It’s been a real learning experience being an associate editor for Middling Journal. I’ve learned to really rely on reviewers actually doing reviews that say something rather than just making banal and meaningless comments. If they do this, it also makes my life much easier because I just don’t have time to read all of the manuscripts from end to end. More to the point, I don’t understand any some of them.
But I’ve also discovered how difficult it can be to find people who will agree to review the manuscripts. And then getting them to actually submit a review can be even harder. Apparently I’m not allowed to threaten them with physical violence. Who knew?
And this experience has taught me a lot about being an author and about trying to publish my stuff. Like submitting a list of potential reviewers who aren’t my current collaborators, aren’t all from my current or former institutions and who actually have a clue about the topic covered in the manuscript. Oh, and about how to respond to reviews and/or rejections.
So, a couple of tips for dealing with journals and stuff ...
1. Don’t argue with the umpire
Editors and associate editors don’t like being told that they got it wrong when they rejected your manuscript. And if they are a good umpire, they won't change their mind. I certainly won't, regardless of how much you complain. Suck it up, revise the sucker and find another journal.
2. Don’t throw a tantrum
Sure, you can write to the editorial team complaining about the reviewers and blaming their ineptitude for your manuscript rejection. Just remember that the identities of the reviewers of your manuscripts are unknown to you. Don't use words like imbecile and ignorant. You may have suggested the reviewer(s). They may actually be a BigWig in the area. And they might know far, far more about your corner of science than you think you do.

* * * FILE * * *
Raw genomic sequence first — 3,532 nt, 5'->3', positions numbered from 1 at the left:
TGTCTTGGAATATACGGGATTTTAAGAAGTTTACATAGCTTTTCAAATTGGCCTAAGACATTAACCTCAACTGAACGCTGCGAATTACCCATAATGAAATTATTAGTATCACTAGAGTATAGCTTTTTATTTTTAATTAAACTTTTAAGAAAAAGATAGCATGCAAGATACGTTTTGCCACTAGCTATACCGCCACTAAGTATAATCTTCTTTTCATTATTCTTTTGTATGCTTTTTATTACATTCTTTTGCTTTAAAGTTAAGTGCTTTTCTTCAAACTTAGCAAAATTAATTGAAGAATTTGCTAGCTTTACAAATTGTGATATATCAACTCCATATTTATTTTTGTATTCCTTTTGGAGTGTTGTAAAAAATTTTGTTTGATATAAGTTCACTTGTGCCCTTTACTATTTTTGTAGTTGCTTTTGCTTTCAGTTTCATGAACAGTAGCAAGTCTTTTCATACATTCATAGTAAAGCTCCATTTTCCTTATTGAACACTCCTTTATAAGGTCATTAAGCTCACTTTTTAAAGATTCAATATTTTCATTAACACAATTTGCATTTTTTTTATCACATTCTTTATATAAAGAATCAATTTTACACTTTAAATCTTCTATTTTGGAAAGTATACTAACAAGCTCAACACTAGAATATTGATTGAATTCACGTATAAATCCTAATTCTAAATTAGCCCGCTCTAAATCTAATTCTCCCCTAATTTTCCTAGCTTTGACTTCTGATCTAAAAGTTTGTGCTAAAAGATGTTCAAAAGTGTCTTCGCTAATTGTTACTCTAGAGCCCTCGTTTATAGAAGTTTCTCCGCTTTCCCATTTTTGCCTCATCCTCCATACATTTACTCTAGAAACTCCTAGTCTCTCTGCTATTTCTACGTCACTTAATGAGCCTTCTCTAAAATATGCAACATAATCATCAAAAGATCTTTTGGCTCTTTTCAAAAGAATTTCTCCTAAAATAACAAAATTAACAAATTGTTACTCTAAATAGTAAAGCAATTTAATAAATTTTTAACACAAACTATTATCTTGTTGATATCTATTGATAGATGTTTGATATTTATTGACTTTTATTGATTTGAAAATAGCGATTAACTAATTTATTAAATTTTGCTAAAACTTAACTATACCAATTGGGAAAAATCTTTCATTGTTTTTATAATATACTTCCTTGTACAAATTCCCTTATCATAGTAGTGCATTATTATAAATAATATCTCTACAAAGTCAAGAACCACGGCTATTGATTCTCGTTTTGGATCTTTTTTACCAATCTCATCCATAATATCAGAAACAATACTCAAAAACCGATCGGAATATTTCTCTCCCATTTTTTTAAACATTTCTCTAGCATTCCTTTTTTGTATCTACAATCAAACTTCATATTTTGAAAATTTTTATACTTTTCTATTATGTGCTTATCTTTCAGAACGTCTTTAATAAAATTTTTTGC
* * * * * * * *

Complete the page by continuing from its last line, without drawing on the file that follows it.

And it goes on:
3. Copy and paste
You know how to do that, right? Remember to copy the reviewers' comments verbatim when doing your revise and resubmit (assuming you were invited to do so). You want them and the editor to remember what the issues were with the original submission. Having to flick back and forth between screens and matching criticisms to rebuttals is only going to make everyone angry. And there's nothing worse than an angry editor and/or reviewer. Well, except for a crazy assistant professor who is ill but still frantically searching for her next bag of Doritos. But that's a whole other story.
4. Play by the rules
Come on. You’ve been at this game long enough to know that submitting the following response to the previous reviewers’ comments really isn’t a good idea: “(1) No. (2) We strongly disagree. (3) There is nothing wrong with the figure.” Reviewers like to have their egos stroked. Tell them how wise they are. Even if the next sentence is to show them how totally wrong they are. Do it nicely and back it up with evidence.
5. Tell your story and tell it well
Insisting that the reviewers completely misunderstood the main crux of your paper means that you didn’t write it very well in the first place. Did you understand that? Do I need to say it again in a different way? Your. Writing. Sucks.
Sigh. This part of the game really isn’t rocket science. I’m sure that several editors shook their fists at their computer screens when reading some of my stuff in the past. And probably continue to do it. I just don’t bother anymore. It’s much quicker and much more energy efficient to just hit the REJECT button. I have Teh Power.